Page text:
}()
	
	return errCh
}

But we are still not doing anything meaningful with the error returned by the processing function and we don’t really need to. We can leave that responsibility to the user because they have to deal with it one way or another. Placing it in an errors channel isn’t saving them any lines of code; it is probably adding a burden instead.

func (s Strings) Each(ctx context.Context, workers int, fn func(int, string)) <-chan error {
	errCh := make(chan error, workers)

	go func() {
		defer close(errCh)
	
		var wg sync.WaitGroup
	
		for i := 0; i < workers; i++ {
			wg.Add(1)
	
			go func(wid int) {
				defer wg.Done()
				for {
	
					select {
					case <-ctx.Done():
						errCh <- ErrCancelled
						return
					case item, hasMore := <-s:
						if !hasMore {
							return
						}
						fn(wid, item)
					}
				}
	
			}(i)
		}
	
		wg.Wait()
	}()
	
	return errCh
}

And for calling it

errors := generator(100).Each(ctx, 10, func(wid int, str string) {
	values := strings.Split(str, "\\t")
	if len(values) == 42 {
		log.Printf("you already found the meaning of life, universe and everything: %d", len(values))
		cancel()
	}

	log.Println(wid, "->", len(values))
	time.Sleep(50 * time.Millisecond)
})

As a last minor improvement, we can eliminate the chances of a worker reading from a channel instead of receiving the cancellation signal by using a double select. See the explanation in this Stack Overflow answer.

for {
	select {
	case <-ctx.Done():
		errCh <- ErrCancelled
		return
	default:
	}

	select {
	case <-ctx.Done():
		errCh <- ErrCancelled
		return
	case item, hasMore := <-s:
		if !hasMore {
			return
		}
		fn(wid, item)
	}
}

“Map” & “Select”

Having written the Each method, writing the Map and Select methods should be an easy task because they can be built on top of Each.

func (sch Strings) Map(
	ctx context.Context, workers int, mapFn func(int, string) string,
) (Strings, <-chan error) {
	outCh := make(chan string, workers)
	return outCh, sch.Each(ctx, workers, func(wid int, item string) {
		outCh <- mapFn(wid, item)
	})
}
 
func (sch Strings) Select(
	ctx context.Context, workers int, selectFn func(int, string) bool,
) (Strings, <-chan error) {
	outCh := make(chan string, workers)
	return outCh, sch.Each(ctx, workers, func(wid int, item string) {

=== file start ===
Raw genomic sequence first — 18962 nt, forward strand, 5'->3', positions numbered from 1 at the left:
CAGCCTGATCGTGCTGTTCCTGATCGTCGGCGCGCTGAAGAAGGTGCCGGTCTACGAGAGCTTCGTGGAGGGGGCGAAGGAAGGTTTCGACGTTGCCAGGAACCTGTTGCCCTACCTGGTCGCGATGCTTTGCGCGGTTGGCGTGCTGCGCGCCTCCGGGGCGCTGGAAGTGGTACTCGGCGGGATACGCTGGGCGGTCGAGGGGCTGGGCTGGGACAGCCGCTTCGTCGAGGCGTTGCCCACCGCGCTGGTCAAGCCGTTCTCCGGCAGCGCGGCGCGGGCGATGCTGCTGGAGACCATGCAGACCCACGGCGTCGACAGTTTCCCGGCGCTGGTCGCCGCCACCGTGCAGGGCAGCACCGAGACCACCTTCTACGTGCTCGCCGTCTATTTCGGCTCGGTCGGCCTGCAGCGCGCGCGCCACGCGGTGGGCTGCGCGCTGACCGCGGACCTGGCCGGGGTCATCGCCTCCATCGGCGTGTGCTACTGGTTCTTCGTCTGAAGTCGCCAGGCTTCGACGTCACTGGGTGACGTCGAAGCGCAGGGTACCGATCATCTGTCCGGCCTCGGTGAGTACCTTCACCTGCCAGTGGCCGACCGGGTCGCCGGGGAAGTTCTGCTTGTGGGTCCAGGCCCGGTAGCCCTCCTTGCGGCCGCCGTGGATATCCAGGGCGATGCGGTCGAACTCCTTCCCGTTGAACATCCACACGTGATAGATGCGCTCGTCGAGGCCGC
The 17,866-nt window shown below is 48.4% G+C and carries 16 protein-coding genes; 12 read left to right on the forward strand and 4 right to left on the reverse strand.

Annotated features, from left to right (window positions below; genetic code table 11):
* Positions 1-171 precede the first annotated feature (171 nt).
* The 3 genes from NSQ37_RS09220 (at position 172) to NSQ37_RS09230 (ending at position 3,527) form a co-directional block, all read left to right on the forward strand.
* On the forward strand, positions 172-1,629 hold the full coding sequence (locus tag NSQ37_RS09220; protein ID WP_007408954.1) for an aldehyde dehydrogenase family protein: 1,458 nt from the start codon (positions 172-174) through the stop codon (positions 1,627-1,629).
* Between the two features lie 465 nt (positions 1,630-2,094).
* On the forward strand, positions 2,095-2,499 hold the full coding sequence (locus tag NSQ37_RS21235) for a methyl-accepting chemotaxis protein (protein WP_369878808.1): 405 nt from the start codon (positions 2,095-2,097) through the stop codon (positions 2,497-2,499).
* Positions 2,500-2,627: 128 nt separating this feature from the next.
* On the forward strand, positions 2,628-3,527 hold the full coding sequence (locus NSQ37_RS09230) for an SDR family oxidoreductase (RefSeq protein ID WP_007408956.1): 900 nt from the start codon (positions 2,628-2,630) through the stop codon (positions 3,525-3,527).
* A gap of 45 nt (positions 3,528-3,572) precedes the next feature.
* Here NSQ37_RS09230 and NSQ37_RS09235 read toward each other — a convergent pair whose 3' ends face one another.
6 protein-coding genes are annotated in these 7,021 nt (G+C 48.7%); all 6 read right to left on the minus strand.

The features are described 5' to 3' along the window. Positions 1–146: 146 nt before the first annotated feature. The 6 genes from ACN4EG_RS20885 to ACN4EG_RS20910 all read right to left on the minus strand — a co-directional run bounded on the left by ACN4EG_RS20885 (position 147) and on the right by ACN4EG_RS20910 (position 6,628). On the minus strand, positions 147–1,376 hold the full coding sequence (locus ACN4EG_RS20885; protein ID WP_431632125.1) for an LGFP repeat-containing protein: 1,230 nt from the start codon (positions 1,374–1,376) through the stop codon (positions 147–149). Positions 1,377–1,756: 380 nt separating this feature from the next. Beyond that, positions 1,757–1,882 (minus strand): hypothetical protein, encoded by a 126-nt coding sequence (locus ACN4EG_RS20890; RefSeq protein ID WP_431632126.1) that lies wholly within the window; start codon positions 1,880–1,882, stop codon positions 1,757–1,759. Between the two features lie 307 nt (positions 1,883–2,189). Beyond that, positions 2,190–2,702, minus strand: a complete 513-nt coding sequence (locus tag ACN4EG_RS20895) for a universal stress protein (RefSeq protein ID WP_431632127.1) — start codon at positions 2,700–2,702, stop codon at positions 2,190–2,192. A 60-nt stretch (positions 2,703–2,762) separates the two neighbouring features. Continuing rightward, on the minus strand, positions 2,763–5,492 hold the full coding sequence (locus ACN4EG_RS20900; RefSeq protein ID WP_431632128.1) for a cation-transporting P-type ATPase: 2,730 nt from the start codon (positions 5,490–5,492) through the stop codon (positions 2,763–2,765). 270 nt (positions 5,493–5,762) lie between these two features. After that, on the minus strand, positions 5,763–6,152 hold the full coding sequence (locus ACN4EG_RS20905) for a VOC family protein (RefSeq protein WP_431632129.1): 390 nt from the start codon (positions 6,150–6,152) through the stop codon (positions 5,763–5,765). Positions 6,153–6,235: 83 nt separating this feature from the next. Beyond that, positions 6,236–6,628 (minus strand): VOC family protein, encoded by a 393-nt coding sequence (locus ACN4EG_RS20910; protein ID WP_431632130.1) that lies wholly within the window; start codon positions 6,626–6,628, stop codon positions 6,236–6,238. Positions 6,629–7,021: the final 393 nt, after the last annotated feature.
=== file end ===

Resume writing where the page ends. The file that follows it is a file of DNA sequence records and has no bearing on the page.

if selectFn(wid, item) {
			outCh <- item
		}
	})
}

Except for one issue: we aren’t closing the output channels.

When working with channels, it is always recommended that the responsibility for closing them relies on who writes to them. This is to prevent panics that would occur when attempting to write to a closed channel.

So, we need to close the output channels and it needs to happen after we know the Each method has finished writing. However, Each works in the background, so how can we, as its users, know when it finishes? We can’t.

What we can do instead is to ask Each to perform some action right after all of its workers are done.

func (sch Strings) Each(ctx context.Context, workers int, fn func(int, string), doneFns ...func()) <-chan error {
	errCh := make(chan error, workers)
 
	go func() {
		defer close(errCh)
 
		var wg sync.WaitGroup

		for i := 0; i < workers; i++ {
			//...
		}
		wg.Wait()

		for _, doneFn := range doneFns {
			doneFn()
		}
	}()

	return errCh
}

Then we rewrite Map and Select:

func (sch Strings) Map(
	ctx context.Context, workers int, mapFn func(int, string) string,
) (Strings, <-chan error) {
	outCh := make(chan string, workers)
	return outCh, sch.Each(ctx, workers, func(wid int, item string) {
		outCh <- mapFn(wid, item)
	}, func() {
		close(outCh)
	})
}
 
func (sch Strings) Select(
	ctx context.Context, workers int, selectFn func(int, string) bool,
) (Strings, <-chan error) {
	outCh := make(chan string, workers)
	return outCh, sch.Each(ctx, workers, func(wid int, item string) {
		if selectFn(wid, item) {
			outCh <- item
		}
	}, func() {
		close(outCh)
	})
}

Conclusion

Coming from linear programming models, it sometimes becomes difficult to mentally follow all the paths and states that a concurrent Go program executes. It is actually difficult to do so not only mentally but even with the support of debugging tools.

When you get over the first hurdles and some patterns start to repeat, then it is time to turn the solutions into libraries that hide complexity from others. In the example presented in this blog post, we free programmers from worrying too much about:

  • Deadlocks caused by channel starvation
  • Panics caused by attempting to write on closed channels
  • Routine leaks
  • Having to come up with ways to handle errors that can occur in parallel timelines

It is also very important that the libraries are intuitive and easy to use. This is because they will not be perfect in the first iterations but as more people use them and feel free to contribute to them, then the libraries end up becoming solid pieces of software. They become a valuable asset for the organization or for a developer community.

Interested in working with us? Have a look at our careers page and reach out to us if you would like to be a part of our team!

Disclaimer: The above is solely intended for informational purposes and in no way constitutes legal advice or specific recommendations.